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Self immolation: an industry on fire

Any one who observes the social media side of kink and fetish will regularly log in to see the latest content controversy retweeted, subtweeted, and sparking a thousand threads on session safety. But what causes the repreating cycle of clickbait and conflict?


Waking up to the platform formerly known as Twitter flooded with retweets of a submissive being set on fire and jumping into a pool was not on October's bingo card, but here it is and forgive My muted feelings towards this months controversy.


Working as a real time Dominatrix, I feel more and more disconnect from the online machine that constantly demands content and pushes creators into a race to the bottom, both in price and standards. Sex workers who are entering this sphere are given little space to learn and grow under the tutilage that more experienced SWs traditionally give one another for free, and instead are encouraged to spend on guides that may not relate to their circumstance or give little grounding in the very core of BDSM practice. Newbies are thrown into a sea of unrealistic financial expectation and left vulnerable to the sharks that will take their bite and leave SWs facing damaging consequences.



Holding someone's life and safety in Your hand requires not only skill and insight, but a large amount of humility: the ability to take tutilage and prioritise the safety of the submissive, even when it makes the Dominant lose face. The ability to maintain intergrity, to own Your own shit and act responsibly is the sign of a great leader, and those who ignore RACK for the sake of followers cannot consider themselves in control of their actions, and therefore worthy of the trust and respect awarded to a Dominatrix. We are all resposible for calling out errors where they occur, and offer the safe space to correct them whilst recognising why they may happen.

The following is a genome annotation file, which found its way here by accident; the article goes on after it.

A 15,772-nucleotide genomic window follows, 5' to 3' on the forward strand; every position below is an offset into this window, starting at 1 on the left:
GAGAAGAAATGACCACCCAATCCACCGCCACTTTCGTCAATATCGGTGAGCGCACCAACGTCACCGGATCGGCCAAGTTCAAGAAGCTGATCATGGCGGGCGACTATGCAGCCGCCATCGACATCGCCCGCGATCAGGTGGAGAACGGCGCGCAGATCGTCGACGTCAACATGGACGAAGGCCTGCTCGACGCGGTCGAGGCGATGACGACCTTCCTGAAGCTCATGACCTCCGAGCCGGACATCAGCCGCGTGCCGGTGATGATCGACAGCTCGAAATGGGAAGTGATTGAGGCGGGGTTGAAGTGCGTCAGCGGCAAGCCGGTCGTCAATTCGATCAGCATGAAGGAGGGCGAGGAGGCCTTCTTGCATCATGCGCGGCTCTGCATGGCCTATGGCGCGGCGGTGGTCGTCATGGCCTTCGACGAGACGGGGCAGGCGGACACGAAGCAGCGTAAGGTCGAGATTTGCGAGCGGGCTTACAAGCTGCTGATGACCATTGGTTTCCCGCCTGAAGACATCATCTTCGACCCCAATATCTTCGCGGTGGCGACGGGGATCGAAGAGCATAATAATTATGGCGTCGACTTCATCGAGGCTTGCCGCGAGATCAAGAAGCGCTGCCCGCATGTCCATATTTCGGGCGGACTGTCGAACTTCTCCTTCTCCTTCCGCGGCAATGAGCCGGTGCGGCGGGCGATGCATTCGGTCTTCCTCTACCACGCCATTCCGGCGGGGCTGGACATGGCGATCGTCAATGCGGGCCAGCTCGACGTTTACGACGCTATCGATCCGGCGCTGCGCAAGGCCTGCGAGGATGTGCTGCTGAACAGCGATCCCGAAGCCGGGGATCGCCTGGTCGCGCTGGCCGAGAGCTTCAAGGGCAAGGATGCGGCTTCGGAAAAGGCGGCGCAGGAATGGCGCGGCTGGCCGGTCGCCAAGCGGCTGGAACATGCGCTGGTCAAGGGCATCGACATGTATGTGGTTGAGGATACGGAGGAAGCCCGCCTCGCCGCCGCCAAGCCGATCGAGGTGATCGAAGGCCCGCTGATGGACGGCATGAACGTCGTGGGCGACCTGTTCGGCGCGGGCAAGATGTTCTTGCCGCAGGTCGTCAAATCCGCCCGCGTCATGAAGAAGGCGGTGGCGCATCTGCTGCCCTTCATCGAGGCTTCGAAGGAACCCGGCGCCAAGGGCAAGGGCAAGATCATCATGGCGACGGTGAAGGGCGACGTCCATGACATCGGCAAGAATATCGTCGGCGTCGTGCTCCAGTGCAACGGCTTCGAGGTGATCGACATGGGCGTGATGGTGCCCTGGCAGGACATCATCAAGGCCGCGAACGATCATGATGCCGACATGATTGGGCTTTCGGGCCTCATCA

We should be able to disagree and debate and find a middle ground without attacking, without the fear of pile ons and losing everything. It's counterproductive. One thing that's key to this is condemning the actions not the person. She's probably a good pal, sister, cousin etc to many. She has emotions, good qualities in her etc. That doesn't change. She did a thing not She IS a thing.
Megara Furie


We are meant to be the mainifestation of nightmares and dreams, We roam the outskirts of society because We embody something so few are willing to openly accept in themselves. Our time is expensive, and Our boundaries enforced with steel because We are so often villifuied by mainstream society, So seeking acceptance and popularity in the mainstream with aspects that belong behind the velvet rope of clubs and private scenes, drags the community into the harsh scrutiny of a media without nuance. It throws Us to the dogs, savage dogs that hold the power of legislation in their teeth and need no futher excuse to criminalise Femdom and Our sex work collegaues into oblivion.


I am asked daily for acts and content that I neither offer nor consider to be Femdom and I refuse. I have lost business and some popularity, but I have never confused the freedom to do what i want as an empowered Woman with the pressure to do whatever men demand of Me, whatever the cost.

So, no I wont compromise for the demands of clients, and no I wont shame those who offer differing services, in the words of Missy Elliott "Aint no shame ladies do your thing, Just make sure youre ahead of the game", but I will push for clarity in the industry of what is expected of Us as Dommes and Our commitment to professionalism in a marginalised industry.


BDSM will never be a sphere of clean cut decisions and rules, but We are nothing without trust, The trust that We wont set Ourselves, or indeed Our clients, on fire.

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